Father fined over child support request

Enniskillen Court House    RMG10

Enniskillen Court House RMG10


AN ENNISKILLEN father who failed to provide authorities with his financial information following a request for child support has been fined in court. 
Stuart Smyton (30) of Glebe Park was charged with failing to comply with a Child Support Information Request after he failed to provide his financial details to the Department of Social Development.
Enniskillen Magistrates Court head on Wednesday heard that an application was made for child maintenance to Smyton, who was named as father of the child who was born in 2009, and a request was made for the defendant’s financial details, such as bank statements and loan information. When the child maintenance services received no contact from Smyton, they issued a caution against him in October last year. He also failed to attend an interview following this caution. 
On November 11 last, Smyton phoned child maintenance services to say he had received the letter, and explained he was self-employed and had no financial documentation, but earned around £50-£150 per week. Further requests were made of Smyton but, to date, child maintenance services have received no documentation from him regarding his finances.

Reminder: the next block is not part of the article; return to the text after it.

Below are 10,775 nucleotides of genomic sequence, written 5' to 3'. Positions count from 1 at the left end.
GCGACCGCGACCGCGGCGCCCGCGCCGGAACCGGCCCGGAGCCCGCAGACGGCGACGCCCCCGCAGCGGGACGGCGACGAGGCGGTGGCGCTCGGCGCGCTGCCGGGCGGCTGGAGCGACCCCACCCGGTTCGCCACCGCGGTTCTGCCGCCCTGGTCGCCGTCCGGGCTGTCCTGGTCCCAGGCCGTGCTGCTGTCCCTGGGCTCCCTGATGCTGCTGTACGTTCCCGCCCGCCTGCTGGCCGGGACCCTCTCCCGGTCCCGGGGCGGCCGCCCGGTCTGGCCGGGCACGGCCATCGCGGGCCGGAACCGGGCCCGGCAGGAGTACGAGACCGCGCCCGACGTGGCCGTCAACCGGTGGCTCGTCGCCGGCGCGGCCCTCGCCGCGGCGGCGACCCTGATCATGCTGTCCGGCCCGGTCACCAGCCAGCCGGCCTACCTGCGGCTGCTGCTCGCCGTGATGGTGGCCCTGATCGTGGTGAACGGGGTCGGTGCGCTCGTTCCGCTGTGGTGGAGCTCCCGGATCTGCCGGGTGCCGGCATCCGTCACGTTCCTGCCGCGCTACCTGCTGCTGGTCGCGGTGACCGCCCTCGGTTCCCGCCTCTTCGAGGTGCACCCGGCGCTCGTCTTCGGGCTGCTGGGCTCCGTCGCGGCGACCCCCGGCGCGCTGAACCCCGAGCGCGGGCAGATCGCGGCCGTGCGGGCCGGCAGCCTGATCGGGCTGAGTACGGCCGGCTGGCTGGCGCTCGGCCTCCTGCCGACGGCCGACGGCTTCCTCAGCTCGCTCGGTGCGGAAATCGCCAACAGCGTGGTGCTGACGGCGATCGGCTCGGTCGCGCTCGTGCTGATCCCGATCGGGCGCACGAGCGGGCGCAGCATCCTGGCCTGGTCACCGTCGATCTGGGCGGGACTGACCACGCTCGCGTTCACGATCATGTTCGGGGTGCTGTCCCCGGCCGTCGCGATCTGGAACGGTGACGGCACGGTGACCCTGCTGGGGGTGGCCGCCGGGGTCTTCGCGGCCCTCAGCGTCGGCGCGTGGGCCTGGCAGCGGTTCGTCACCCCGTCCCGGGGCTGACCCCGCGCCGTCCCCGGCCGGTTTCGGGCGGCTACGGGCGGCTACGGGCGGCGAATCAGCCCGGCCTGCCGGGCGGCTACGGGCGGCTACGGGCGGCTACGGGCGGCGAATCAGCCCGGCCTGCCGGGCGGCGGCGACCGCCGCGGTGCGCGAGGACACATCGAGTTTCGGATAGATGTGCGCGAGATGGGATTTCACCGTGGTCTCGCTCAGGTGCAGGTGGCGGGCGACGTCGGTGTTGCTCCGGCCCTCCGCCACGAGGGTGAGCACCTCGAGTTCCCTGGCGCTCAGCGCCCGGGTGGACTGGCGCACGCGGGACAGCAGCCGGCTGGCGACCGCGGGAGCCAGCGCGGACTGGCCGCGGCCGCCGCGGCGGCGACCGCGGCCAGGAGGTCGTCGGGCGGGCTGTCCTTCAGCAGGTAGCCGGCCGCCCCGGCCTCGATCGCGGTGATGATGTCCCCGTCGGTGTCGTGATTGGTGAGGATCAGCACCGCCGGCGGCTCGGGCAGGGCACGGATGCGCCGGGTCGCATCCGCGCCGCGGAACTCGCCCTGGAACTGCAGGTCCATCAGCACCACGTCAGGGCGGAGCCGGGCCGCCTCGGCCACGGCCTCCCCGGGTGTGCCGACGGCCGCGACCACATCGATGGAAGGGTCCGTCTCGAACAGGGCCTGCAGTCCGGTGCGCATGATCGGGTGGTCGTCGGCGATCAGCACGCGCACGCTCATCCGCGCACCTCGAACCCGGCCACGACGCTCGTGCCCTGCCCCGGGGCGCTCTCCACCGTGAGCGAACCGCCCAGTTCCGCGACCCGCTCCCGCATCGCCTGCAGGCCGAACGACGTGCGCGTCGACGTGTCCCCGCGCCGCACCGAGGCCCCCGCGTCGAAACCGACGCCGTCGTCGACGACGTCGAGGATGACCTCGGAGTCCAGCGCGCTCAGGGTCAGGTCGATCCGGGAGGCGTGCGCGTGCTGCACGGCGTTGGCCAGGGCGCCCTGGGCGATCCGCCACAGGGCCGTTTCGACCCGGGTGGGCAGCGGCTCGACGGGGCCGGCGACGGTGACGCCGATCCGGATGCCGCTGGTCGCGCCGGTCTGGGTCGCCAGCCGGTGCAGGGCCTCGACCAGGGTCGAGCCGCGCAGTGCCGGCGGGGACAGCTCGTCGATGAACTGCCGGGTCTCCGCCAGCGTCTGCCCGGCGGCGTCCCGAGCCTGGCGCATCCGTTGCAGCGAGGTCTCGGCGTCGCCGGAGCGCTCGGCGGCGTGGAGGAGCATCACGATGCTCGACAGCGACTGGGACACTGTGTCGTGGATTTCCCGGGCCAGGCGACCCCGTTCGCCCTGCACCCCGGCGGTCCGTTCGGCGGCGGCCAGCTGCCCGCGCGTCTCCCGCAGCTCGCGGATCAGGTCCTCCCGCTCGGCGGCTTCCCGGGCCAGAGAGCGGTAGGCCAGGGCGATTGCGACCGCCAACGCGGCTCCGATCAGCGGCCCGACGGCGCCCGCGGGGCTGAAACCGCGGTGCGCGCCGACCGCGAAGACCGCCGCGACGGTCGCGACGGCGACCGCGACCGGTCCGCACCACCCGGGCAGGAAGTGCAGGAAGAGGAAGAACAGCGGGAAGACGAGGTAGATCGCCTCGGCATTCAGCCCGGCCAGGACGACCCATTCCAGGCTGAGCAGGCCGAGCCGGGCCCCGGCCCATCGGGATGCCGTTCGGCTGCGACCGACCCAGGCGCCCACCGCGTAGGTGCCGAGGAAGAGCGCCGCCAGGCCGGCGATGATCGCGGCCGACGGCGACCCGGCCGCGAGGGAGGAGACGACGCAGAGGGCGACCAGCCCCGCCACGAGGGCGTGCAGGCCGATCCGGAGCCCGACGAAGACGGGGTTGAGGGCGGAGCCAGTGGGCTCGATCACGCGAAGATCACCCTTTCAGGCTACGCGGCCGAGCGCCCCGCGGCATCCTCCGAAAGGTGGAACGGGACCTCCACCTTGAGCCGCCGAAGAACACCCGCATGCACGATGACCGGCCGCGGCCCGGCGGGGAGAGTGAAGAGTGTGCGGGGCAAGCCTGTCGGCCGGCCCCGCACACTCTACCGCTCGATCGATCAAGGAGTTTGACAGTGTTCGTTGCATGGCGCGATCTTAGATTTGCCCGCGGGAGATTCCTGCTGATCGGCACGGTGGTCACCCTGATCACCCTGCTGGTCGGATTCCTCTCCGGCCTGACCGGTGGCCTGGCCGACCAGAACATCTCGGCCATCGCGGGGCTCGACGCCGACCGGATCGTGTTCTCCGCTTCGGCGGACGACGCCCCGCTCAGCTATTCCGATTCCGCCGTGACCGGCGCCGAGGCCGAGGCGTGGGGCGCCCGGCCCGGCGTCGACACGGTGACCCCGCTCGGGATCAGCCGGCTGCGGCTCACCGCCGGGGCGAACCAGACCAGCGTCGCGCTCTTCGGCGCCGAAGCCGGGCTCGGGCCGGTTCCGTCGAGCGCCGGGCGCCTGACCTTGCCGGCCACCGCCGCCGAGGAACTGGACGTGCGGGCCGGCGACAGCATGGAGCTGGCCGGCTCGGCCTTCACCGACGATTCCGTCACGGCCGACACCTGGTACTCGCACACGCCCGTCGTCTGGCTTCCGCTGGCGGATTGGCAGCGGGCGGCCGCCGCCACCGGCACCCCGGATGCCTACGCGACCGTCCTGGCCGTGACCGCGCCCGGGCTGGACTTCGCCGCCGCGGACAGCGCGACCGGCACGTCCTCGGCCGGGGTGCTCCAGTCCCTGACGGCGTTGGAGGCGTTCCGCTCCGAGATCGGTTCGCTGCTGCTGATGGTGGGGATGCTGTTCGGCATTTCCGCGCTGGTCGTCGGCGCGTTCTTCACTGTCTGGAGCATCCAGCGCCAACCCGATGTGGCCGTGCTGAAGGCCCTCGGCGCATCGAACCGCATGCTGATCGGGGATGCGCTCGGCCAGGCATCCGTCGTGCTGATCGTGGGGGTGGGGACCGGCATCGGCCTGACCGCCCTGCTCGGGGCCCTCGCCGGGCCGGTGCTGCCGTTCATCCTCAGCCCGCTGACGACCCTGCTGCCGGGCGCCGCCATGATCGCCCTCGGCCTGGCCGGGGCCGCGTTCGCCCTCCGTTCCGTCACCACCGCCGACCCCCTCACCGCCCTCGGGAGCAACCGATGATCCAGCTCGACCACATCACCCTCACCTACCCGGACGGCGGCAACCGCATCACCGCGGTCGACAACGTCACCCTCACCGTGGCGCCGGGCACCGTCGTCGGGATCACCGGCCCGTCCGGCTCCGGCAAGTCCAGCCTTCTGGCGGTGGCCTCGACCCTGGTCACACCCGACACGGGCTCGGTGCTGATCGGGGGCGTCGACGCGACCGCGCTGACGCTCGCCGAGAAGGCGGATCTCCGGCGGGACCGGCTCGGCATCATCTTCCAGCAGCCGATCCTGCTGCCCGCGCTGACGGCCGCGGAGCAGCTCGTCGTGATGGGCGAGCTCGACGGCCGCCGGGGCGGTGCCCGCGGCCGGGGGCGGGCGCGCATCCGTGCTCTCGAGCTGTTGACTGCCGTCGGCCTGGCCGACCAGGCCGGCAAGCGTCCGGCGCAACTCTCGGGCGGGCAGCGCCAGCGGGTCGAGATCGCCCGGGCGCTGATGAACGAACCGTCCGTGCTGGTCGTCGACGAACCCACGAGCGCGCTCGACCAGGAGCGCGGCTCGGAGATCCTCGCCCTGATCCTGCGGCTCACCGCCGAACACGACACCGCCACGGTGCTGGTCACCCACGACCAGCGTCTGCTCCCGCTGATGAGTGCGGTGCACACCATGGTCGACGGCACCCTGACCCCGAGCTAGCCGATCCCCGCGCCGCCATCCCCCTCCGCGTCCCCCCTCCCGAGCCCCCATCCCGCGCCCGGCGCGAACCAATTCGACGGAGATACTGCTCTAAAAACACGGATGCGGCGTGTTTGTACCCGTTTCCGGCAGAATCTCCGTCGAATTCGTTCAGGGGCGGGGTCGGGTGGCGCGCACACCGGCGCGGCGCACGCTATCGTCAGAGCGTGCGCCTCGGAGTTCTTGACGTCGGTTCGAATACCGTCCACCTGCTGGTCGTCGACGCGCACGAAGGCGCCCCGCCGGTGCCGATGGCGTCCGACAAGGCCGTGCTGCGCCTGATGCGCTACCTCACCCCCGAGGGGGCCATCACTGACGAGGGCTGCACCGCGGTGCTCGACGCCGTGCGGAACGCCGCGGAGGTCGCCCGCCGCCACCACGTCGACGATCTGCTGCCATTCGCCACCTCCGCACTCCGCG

Defence solicitor Emer Cox said Smyton had previously been in receipt and had, unsuccessfully, tried to set up his own car valeting service. She added he lived at home with his mother, and paid money into the running of the home. 
District Judge Nigel Broderick asked why, if Smyton was of such limited means, had he not provided his financial details to the authorities. “What has he got to hide?” asked the Judge, who said the defendant should not be surprised that authorities are suspicious of his financial background.
Ms Cox said Smyton was not trying to hide anything from child maintenance services, and explained he had misunderstood, believing that because he had told them he did not earn much money that was the end of the matter. The solicitor added Smyton had reapplied for benefits, and said he had no previous convictions for any similar offences. 
Looking at his previous convictions, Judge Broderick said Smyton had “a poor record generally” which he said indicated he was of “bad character.” He fined Smyton £500, and warned him that if he continued to not comply with requests for information he faced even higher fines. 



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